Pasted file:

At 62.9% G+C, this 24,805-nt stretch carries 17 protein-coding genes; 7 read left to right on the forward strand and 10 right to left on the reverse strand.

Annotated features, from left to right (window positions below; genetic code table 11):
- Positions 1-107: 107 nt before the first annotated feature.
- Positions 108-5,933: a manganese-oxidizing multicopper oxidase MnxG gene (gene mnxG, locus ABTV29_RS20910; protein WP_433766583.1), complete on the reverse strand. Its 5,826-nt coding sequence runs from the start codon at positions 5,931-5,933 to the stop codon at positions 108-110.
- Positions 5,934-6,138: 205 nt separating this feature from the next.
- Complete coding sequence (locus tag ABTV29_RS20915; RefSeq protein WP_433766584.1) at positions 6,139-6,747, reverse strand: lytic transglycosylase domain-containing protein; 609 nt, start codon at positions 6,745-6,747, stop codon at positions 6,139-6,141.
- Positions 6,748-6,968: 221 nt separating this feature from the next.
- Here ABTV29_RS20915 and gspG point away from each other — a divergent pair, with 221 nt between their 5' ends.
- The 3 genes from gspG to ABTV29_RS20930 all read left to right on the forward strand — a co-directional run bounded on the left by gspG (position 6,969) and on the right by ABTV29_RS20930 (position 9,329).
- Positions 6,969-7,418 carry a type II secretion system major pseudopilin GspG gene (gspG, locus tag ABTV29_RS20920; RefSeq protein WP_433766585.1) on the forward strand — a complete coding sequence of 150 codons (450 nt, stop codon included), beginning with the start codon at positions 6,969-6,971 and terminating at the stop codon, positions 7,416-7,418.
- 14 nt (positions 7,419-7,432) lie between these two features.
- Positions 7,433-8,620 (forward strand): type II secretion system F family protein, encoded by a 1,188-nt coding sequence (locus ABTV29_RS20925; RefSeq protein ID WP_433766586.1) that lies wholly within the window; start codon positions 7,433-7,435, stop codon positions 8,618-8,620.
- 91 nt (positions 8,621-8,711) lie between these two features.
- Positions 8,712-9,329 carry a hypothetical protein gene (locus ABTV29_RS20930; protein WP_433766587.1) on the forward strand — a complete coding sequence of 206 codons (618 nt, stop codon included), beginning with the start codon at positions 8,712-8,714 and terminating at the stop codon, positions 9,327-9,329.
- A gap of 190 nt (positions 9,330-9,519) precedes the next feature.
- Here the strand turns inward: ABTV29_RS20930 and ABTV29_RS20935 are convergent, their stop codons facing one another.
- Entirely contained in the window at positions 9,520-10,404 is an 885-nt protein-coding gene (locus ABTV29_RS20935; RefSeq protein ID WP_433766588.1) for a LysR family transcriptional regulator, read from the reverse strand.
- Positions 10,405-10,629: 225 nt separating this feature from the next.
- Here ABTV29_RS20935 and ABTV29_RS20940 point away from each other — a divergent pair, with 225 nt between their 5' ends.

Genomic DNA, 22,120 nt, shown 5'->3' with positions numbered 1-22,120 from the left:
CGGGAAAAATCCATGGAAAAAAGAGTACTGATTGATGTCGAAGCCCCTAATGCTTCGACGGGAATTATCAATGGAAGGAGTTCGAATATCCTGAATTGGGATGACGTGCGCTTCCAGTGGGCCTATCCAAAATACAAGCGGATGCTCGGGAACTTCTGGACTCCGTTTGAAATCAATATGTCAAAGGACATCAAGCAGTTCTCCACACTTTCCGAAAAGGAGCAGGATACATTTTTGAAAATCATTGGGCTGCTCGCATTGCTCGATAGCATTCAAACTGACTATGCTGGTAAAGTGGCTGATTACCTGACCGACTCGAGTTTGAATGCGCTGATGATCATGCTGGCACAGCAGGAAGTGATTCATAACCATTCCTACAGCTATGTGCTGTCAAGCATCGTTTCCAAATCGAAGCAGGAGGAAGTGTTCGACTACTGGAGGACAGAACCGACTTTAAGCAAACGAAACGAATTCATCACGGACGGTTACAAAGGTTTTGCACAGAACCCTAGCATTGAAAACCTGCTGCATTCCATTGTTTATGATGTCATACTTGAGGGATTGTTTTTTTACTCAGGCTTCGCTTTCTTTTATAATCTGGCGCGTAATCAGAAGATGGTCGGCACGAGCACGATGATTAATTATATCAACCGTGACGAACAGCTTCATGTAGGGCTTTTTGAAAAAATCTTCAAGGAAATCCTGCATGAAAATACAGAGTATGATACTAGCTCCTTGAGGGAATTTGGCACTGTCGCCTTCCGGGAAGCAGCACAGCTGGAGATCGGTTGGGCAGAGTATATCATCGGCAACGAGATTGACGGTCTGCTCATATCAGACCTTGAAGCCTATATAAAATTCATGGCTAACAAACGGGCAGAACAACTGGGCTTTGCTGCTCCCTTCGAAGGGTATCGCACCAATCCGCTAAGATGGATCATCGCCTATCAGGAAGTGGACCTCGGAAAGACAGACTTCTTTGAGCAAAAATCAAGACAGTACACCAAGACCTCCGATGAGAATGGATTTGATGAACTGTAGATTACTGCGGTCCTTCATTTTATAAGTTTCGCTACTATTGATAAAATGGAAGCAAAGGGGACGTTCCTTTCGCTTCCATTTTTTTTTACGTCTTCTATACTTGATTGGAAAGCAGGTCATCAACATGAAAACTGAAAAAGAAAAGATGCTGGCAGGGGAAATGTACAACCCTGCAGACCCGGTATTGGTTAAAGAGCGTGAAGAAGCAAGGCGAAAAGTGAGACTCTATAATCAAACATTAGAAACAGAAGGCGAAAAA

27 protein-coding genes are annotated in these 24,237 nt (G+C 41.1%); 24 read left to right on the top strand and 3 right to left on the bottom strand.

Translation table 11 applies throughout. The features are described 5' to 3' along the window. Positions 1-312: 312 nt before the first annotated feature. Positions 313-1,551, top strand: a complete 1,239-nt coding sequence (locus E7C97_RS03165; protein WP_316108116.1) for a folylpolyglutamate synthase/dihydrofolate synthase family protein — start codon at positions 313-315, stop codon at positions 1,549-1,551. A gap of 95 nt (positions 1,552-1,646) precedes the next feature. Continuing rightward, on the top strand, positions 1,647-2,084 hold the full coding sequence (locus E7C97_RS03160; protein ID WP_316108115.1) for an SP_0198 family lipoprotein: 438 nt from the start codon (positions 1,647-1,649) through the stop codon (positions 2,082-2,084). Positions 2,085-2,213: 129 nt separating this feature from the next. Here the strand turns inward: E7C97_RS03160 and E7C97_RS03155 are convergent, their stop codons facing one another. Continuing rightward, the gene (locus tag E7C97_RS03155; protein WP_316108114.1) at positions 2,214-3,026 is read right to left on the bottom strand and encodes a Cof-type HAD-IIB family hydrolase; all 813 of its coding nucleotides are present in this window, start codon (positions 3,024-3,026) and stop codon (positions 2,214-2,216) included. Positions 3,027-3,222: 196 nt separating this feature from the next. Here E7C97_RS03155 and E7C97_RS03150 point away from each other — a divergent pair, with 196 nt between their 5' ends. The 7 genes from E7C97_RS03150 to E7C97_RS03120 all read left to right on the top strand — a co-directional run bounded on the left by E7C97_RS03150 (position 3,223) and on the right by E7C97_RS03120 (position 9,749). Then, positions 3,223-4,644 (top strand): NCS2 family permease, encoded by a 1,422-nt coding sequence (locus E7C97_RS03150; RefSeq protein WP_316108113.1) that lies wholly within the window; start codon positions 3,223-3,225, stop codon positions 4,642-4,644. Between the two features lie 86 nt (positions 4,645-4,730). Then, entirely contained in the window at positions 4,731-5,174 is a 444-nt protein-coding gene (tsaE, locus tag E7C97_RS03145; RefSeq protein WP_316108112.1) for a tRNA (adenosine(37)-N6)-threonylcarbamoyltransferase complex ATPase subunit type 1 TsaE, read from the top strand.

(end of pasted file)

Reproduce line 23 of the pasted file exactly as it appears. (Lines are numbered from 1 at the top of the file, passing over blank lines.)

Translation table 11 applies throughout. The features are described 5' to 3' along the window. Positions 1-312: 312 nt before the first annotated feature. Positions 313-1,551, top strand: a complete 1,239-nt coding sequence (locus E7C97_RS03165; protein WP_316108116.1) for a folylpolyglutamate synthase/dihydrofolate synthase family protein — start codon at positions 313-315, stop codon at positions 1,549-1,551. A gap of 95 nt (positions 1,552-1,646) precedes the next feature. Continuing rightward, on the top strand, positions 1,647-2,084 hold the full coding sequence (locus E7C97_RS03160; protein ID WP_316108115.1) for an SP_0198 family lipoprotein: 438 nt from the start codon (positions 1,647-1,649) through the stop codon (positions 2,082-2,084). Positions 2,085-2,213: 129 nt separating this feature from the next. Here the strand turns inward: E7C97_RS03160 and E7C97_RS03155 are convergent, their stop codons facing one another. Continuing rightward, the gene (locus tag E7C97_RS03155; protein WP_316108114.1) at positions 2,214-3,026 is read right to left on the bottom strand and encodes a Cof-type HAD-IIB family hydrolase; all 813 of its coding nucleotides are present in this window, start codon (positions 3,024-3,026) and stop codon (positions 2,214-2,216) included. Positions 3,027-3,222: 196 nt separating this feature from the next. Here E7C97_RS03155 and E7C97_RS03150 point away from each other — a divergent pair, with 196 nt between their 5' ends. The 7 genes from E7C97_RS03150 to E7C97_RS03120 all read left to right on the top strand — a co-directional run bounded on the left by E7C97_RS03150 (position 3,223) and on the right by E7C97_RS03120 (position 9,749). Then, positions 3,223-4,644 (top strand): NCS2 family permease, encoded by a 1,422-nt coding sequence (locus E7C97_RS03150; RefSeq protein WP_316108113.1) that lies wholly within the window; start codon positions 3,223-3,225, stop codon positions 4,642-4,644. Between the two features lie 86 nt (positions 4,645-4,730). Then, entirely contained in the window at positions 4,731-5,174 is a 444-nt protein-coding gene (tsaE, locus tag E7C97_RS03145; RefSeq protein WP_316108112.1) for a tRNA (adenosine(37)-N6)-threonylcarbamoyltransferase complex ATPase subunit type 1 TsaE, read from the top strand.